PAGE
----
In Greek mythology, Circe was a goddess of magic, though she was sometimes depicted as a nymph (minor nature god), a witch or an enchantress.
In any case, she was associated with magic. She knew a lot about potions and herbs, and sometimes used this knowledge against her enemies and people who offended her, turning them into wild animals. She also had a wand or staff called the rhabdos which she also used to channel her magic. In fact, this was the earliest mention of a “magical wand or staff” in Western writings; it was referred to in Homer’s epic poem, the Odyssey, when Circe used it to turn Odysseus’s men into beasts.
Circe was the daughter of Helios, a Titan who represented the Sun, and Perse, an ocean nymph. She was one of three thousand of her kind, daughters of Titans Oceanus and Tethys. In another version, Circe was the daughter of Hecate, a goddess of sorcery.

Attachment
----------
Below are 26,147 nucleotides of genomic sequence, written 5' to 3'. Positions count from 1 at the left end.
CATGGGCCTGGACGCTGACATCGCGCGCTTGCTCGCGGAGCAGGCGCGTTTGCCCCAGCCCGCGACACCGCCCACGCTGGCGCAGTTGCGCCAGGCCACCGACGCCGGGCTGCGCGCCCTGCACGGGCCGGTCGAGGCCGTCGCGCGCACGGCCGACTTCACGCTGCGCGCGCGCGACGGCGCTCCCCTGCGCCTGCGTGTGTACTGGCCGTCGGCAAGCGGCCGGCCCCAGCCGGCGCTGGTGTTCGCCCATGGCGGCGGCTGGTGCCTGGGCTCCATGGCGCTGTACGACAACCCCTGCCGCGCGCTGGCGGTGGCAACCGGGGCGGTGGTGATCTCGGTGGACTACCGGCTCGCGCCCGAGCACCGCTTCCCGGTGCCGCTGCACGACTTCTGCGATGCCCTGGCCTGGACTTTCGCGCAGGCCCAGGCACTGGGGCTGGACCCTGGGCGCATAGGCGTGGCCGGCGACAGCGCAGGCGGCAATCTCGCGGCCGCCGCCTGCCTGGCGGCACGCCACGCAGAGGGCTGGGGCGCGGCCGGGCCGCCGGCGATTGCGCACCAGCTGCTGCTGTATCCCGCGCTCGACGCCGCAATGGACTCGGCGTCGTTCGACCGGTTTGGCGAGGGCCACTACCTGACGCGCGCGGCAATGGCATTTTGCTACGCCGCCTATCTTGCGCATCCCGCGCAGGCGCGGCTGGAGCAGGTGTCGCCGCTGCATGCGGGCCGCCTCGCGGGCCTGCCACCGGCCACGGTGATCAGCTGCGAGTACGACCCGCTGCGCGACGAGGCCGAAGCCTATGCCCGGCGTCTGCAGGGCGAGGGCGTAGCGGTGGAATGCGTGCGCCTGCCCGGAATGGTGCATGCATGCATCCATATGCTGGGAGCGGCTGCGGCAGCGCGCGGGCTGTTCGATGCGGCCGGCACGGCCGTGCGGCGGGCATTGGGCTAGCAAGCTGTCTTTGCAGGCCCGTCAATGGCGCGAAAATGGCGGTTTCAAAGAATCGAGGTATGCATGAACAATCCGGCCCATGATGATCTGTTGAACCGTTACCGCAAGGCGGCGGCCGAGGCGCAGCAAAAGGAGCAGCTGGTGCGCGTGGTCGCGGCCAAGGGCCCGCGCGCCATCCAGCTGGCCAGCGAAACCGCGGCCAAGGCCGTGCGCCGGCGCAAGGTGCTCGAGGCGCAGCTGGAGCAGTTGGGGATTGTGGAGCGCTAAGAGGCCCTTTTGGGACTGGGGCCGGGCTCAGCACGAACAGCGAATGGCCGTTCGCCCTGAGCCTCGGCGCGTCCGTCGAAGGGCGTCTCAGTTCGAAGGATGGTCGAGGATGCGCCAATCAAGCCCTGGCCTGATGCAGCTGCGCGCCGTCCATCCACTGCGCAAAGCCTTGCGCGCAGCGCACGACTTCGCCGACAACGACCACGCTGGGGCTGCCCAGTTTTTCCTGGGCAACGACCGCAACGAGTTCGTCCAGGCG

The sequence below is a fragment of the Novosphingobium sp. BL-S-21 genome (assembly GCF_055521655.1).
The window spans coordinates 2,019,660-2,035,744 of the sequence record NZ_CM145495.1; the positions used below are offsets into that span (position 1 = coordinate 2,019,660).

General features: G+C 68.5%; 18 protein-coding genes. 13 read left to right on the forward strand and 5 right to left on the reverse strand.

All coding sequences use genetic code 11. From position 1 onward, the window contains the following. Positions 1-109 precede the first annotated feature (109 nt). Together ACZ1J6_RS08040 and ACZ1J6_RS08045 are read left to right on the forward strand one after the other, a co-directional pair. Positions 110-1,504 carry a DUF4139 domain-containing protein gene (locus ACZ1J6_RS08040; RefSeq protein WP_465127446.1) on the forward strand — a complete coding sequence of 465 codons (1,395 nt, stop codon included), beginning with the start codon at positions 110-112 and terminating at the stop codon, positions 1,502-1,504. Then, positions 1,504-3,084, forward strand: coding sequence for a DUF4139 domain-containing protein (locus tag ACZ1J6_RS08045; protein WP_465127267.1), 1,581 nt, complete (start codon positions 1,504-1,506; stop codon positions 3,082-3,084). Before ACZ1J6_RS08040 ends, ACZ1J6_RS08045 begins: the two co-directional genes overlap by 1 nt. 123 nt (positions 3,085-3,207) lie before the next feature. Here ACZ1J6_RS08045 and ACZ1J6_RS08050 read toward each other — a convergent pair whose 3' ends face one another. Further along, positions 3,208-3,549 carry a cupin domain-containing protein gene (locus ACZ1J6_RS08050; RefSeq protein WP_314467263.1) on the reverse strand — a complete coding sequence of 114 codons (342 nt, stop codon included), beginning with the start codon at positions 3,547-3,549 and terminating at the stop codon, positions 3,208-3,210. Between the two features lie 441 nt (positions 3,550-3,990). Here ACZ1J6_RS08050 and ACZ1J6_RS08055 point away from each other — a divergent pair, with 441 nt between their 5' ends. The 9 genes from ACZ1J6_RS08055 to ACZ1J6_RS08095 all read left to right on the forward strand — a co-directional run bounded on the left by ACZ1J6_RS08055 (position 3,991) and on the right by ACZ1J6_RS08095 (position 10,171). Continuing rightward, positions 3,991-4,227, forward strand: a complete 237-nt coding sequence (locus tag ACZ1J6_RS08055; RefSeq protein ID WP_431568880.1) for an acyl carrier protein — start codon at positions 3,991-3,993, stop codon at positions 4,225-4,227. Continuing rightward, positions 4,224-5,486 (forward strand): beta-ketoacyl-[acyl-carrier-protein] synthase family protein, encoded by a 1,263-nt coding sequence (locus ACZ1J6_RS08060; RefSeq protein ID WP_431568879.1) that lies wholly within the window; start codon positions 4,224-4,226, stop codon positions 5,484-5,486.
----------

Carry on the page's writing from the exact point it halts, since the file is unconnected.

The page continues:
She had two brothers. One was named Aeetes, and he looked after the Golden Fleece, a fleece that was the property of royalty. It was made from the wool of a golden ram with wings. Her second brother was Perses.
Pasiphae was her only sister, and she was the queen of the Greek island, Crete, and also the wife of King Minos. It was also said that she gave birth to the Minotaur, a creature that was half man, half bull, with the head and horns of a cattle and the body of a man.
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